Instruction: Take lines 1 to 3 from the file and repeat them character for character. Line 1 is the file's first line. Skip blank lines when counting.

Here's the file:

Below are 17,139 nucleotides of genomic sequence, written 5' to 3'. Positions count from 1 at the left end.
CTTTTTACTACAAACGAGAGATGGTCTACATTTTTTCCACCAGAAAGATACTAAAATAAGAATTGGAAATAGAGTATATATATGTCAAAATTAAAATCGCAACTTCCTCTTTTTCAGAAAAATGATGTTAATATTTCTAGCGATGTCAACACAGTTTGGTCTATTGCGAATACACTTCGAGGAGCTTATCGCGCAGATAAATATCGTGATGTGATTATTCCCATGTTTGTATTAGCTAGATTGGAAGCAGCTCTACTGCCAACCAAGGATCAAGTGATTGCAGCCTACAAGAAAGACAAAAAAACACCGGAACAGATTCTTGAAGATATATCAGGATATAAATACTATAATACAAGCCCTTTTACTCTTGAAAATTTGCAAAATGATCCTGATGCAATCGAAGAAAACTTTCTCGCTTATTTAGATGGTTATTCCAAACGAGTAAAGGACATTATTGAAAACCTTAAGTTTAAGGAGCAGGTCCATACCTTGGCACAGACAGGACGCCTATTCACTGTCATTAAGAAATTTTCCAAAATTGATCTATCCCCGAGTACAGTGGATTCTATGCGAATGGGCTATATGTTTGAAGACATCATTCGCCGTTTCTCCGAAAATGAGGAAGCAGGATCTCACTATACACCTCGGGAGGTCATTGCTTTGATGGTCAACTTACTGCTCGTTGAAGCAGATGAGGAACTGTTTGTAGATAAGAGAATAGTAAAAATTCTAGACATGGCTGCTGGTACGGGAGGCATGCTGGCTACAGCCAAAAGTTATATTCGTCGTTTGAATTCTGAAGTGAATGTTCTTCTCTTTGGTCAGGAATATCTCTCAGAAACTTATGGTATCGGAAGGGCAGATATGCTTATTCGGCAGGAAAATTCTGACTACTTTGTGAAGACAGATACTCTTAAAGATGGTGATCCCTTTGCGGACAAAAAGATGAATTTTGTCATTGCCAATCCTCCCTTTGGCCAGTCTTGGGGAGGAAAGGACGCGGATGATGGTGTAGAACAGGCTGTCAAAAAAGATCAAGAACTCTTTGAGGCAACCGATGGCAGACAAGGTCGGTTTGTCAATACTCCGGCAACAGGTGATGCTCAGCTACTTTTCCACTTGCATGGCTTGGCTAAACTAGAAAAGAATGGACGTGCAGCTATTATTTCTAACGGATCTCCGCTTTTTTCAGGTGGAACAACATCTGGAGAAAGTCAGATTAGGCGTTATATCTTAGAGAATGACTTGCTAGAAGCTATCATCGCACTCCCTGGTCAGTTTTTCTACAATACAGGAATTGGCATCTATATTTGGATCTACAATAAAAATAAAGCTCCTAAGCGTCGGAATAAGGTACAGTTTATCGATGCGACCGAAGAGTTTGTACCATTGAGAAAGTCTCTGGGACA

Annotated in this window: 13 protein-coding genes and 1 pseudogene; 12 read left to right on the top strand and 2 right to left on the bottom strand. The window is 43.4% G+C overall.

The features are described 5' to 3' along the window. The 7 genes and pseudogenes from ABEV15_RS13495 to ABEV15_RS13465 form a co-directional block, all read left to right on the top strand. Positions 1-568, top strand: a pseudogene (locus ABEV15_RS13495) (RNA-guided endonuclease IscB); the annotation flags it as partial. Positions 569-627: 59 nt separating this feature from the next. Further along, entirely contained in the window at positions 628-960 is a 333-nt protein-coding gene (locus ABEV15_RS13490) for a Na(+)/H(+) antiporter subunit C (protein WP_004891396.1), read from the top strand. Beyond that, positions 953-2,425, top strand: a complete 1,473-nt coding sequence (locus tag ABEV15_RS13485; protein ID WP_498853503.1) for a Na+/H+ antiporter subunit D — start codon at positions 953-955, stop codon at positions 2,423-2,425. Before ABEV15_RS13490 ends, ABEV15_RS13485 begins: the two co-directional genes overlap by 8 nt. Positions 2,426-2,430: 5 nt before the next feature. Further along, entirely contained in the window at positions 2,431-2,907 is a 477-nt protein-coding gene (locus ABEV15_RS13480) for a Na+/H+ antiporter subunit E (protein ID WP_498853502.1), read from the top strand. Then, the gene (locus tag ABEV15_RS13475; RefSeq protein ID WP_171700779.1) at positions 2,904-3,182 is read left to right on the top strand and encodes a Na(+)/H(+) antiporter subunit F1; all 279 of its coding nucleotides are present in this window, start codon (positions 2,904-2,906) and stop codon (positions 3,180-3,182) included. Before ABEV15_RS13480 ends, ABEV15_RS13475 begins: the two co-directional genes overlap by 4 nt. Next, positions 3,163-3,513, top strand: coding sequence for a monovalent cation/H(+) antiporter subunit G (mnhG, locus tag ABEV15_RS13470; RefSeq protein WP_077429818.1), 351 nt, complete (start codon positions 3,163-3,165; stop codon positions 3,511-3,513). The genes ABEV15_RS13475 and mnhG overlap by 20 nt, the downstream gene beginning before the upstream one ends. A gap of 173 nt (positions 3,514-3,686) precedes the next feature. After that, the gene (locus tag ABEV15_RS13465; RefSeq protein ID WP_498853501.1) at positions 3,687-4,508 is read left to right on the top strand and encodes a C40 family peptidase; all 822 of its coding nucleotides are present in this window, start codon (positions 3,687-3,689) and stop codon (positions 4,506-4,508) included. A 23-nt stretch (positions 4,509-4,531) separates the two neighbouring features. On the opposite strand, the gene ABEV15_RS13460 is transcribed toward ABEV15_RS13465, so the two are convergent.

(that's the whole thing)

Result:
Below are 17,139 nucleotides of genomic sequence, written 5' to 3'. Positions count from 1 at the left end.
CTTTTTACTACAAACGAGAGATGGTCTACATTTTTTCCACCAGAAAGATACTAAAATAAGAATTGGAAATAGAGTATATATATGTCAAAATTAAAATCGCAACTTCCTCTTTTTCAGAAAAATGATGTTAATATTTCTAGCGATGTCAACACAGTTTGGTCTATTGCGAATACACTTCGAGGAGCTTATCGCGCAGATAAATATCGTGATGTGATTATTCCCATGTTTGTATTAGCTAGATTGGAAGCAGCTCTACTGCCAACCAAGGATCAAGTGATTGCAGCCTACAAGAAAGACAAAAAAACACCGGAACAGATTCTTGAAGATATATCAGGATATAAATACTATAATACAAGCCCTTTTACTCTTGAAAATTTGCAAAATGATCCTGATGCAATCGAAGAAAACTTTCTCGCTTATTTAGATGGTTATTCCAAACGAGTAAAGGACATTATTGAAAACCTTAAGTTTAAGGAGCAGGTCCATACCTTGGCACAGACAGGACGCCTATTCACTGTCATTAAGAAATTTTCCAAAATTGATCTATCCCCGAGTACAGTGGATTCTATGCGAATGGGCTATATGTTTGAAGACATCATTCGCCGTTTCTCCGAAAATGAGGAAGCAGGATCTCACTATACACCTCGGGAGGTCATTGCTTTGATGGTCAACTTACTGCTCGTTGAAGCAGATGAGGAACTGTTTGTAGATAAGAGAATAGTAAAAATTCTAGACATGGCTGCTGGTACGGGAGGCATGCTGGCTACAGCCAAAAGTTATATTCGTCGTTTGAATTCTGAAGTGAATGTTCTTCTCTTTGGTCAGGAATATCTCTCAGAAACTTATGGTATCGGAAGGGCAGATATGCTTATTCGGCAGGAAAATTCTGACTACTTTGTGAAGACAGATACTCTTAAAGATGGTGATCCCTTTGCGGACAAAAAGATGAATTTTGTCATTGCCAATCCTCCCTTTGGCCAGTCTTGGGGAGGAAAGGACGCGGATGATGGTGTAGAACAGGCTGTCAAAAAAGATCAAGAACTCTTTGAGGCAACCGATGGCAGACAAGGTCGGTTTGTCAATACTCCGGCAACAGGTGATGCTCAGCTACTTTTCCACTTGCATGGCTTGGCTAAACTAGAAAAGAATGGACGTGCAGCTATTATTTCTAACGGATCTCCGCTTTTTTCAGGTGGAACAACATCTGGAGAAAGTCAGATTAGGCGTTATATCTTAGAGAATGACTTGCTAGAAGCTATCATCGCACTCCCTGGTCAGTTTTTCTACAATACAGGAATTGGCATCTATATTTGGATCTACAATAAAAATAAAGCTCCTAAGCGTCGGAATAAGGTACAGTTTATCGATGCGACCGAAGAGTTTGTACCATTGAGAAAGTCTCTGGGACA

Annotated in this window: 13 protein-coding genes and 1 pseudogene; 12 read left to right on the top strand and 2 right to left on the bottom strand. The window is 43.4% G+C overall.